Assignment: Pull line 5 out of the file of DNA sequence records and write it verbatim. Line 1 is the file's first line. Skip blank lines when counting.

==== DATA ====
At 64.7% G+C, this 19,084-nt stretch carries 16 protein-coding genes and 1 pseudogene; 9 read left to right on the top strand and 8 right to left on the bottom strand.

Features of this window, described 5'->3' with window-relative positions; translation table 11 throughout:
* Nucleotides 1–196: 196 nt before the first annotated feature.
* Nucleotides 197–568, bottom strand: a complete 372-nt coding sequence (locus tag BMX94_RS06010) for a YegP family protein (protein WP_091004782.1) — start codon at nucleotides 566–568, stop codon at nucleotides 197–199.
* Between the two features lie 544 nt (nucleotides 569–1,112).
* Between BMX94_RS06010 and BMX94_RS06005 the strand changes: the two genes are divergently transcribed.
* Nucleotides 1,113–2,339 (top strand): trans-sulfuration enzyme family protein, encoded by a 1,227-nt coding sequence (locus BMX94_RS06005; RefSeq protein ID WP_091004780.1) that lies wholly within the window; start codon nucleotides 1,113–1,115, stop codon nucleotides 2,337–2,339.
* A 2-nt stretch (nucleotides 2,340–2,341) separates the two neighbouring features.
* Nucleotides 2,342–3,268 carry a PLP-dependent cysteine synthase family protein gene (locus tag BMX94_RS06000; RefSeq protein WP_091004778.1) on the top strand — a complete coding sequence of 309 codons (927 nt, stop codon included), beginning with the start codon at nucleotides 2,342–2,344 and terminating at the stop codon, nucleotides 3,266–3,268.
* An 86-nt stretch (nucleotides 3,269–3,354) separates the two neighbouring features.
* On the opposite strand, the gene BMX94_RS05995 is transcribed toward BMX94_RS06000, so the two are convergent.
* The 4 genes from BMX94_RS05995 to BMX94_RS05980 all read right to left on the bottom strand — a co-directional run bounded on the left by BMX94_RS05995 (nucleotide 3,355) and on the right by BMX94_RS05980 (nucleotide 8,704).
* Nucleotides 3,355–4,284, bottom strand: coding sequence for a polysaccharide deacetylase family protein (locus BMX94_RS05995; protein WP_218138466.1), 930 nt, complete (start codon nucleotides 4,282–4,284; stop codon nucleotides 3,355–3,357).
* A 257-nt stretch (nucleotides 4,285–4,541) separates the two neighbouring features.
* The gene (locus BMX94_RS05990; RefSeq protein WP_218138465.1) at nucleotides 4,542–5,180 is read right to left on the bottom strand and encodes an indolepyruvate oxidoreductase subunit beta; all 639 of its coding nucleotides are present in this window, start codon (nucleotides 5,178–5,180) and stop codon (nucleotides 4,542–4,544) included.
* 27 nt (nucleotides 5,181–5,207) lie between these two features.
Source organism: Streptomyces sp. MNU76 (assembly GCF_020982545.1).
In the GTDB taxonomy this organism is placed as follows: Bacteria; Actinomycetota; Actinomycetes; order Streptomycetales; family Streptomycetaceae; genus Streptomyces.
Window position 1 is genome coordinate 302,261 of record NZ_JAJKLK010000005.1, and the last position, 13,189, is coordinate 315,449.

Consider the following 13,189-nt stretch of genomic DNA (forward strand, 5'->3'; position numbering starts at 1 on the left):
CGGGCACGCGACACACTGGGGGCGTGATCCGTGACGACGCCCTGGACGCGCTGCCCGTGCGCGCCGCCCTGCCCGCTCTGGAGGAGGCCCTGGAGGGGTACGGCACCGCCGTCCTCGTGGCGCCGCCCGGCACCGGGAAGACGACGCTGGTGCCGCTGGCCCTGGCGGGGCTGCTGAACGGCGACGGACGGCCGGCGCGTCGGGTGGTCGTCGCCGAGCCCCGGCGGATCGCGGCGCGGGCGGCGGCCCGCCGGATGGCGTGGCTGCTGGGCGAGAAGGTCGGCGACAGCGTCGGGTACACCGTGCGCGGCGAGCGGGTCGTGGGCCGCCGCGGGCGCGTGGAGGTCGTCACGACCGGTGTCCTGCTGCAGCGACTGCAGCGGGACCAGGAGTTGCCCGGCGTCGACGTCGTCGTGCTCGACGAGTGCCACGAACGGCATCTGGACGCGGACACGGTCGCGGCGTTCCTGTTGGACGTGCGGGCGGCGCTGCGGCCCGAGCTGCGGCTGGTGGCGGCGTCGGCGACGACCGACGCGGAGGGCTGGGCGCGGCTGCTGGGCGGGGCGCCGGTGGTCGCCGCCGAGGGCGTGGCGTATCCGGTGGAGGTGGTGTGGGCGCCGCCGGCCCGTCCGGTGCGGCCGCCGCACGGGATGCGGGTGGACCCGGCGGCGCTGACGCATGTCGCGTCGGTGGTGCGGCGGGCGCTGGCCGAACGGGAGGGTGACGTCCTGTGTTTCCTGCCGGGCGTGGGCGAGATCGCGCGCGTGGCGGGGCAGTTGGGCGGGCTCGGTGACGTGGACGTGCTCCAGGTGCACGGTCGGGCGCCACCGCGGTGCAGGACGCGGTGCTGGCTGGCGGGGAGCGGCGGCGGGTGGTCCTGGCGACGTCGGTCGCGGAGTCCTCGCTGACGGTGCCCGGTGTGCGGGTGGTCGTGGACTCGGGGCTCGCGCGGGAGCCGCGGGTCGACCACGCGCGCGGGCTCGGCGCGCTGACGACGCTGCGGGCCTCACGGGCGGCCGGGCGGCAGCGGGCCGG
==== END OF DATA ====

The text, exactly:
* Between the two features lie 544 nt (nucleotides 569–1,112).